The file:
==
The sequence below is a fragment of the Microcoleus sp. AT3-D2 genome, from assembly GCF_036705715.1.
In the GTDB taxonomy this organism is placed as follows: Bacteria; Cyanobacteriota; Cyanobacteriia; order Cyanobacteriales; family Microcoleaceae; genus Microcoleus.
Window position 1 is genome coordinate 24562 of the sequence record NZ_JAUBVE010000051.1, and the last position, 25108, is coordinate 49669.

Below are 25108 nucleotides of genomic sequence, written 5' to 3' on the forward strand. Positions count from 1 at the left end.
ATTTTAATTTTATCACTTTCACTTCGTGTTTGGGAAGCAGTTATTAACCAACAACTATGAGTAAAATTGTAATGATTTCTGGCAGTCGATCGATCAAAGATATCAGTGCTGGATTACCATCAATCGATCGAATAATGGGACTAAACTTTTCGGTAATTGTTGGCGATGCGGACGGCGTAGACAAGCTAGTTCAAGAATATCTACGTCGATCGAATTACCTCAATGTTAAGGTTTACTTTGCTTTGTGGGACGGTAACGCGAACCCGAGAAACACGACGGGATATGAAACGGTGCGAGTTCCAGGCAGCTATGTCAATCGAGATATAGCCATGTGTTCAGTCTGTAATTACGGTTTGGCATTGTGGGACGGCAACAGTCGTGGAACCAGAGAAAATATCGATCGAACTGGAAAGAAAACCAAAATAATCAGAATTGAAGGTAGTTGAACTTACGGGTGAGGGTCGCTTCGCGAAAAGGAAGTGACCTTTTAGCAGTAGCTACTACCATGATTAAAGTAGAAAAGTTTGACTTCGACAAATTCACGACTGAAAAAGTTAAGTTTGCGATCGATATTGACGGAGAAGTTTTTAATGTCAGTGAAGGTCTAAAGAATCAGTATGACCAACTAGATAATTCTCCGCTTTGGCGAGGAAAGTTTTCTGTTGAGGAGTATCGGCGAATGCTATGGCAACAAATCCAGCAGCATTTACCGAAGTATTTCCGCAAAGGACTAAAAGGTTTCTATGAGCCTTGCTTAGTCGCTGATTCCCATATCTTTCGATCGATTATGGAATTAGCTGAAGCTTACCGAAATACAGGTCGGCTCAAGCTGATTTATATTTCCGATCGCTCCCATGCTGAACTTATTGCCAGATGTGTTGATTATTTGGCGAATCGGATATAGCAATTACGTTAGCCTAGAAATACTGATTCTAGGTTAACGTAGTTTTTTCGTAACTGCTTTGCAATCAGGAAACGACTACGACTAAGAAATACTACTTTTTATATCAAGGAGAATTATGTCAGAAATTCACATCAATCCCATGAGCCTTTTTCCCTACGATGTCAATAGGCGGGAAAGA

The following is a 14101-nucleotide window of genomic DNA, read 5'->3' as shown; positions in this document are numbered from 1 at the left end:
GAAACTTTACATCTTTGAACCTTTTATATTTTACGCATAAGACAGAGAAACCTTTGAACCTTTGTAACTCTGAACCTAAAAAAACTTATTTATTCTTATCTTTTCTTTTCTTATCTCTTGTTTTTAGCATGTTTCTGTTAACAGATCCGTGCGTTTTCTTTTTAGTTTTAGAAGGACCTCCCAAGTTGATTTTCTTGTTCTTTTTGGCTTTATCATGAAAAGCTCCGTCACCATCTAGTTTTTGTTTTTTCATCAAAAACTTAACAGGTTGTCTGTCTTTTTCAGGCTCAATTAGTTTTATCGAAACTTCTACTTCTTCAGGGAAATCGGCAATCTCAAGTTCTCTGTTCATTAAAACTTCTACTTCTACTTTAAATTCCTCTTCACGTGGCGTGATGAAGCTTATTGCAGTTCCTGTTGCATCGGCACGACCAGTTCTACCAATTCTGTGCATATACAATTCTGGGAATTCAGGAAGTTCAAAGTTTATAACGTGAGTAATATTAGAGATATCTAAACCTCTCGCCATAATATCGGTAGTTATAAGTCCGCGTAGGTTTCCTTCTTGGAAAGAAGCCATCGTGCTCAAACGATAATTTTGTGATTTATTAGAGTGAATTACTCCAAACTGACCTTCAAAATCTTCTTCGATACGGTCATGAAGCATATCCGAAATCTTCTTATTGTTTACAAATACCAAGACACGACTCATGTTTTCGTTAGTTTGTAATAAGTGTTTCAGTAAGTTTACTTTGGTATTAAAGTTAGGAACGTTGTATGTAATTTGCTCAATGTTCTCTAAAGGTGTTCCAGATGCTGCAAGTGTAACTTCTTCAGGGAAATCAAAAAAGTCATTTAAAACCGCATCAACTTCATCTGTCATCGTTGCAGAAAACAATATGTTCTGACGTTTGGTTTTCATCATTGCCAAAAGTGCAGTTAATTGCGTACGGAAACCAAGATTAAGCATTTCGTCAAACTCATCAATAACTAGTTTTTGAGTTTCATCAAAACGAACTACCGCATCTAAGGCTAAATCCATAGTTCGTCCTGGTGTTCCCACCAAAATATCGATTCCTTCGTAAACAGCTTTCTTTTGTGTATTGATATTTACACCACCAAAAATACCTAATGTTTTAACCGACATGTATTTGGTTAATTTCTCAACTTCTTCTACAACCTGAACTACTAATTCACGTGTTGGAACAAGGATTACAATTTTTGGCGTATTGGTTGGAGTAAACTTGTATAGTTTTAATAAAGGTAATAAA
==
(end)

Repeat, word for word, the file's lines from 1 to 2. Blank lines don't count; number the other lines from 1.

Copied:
The sequence below is a fragment of the Microcoleus sp. AT3-D2 genome, from assembly GCF_036705715.1.
In the GTDB taxonomy this organism is placed as follows: Bacteria; Cyanobacteriota; Cyanobacteriia; order Cyanobacteriales; family Microcoleaceae; genus Microcoleus.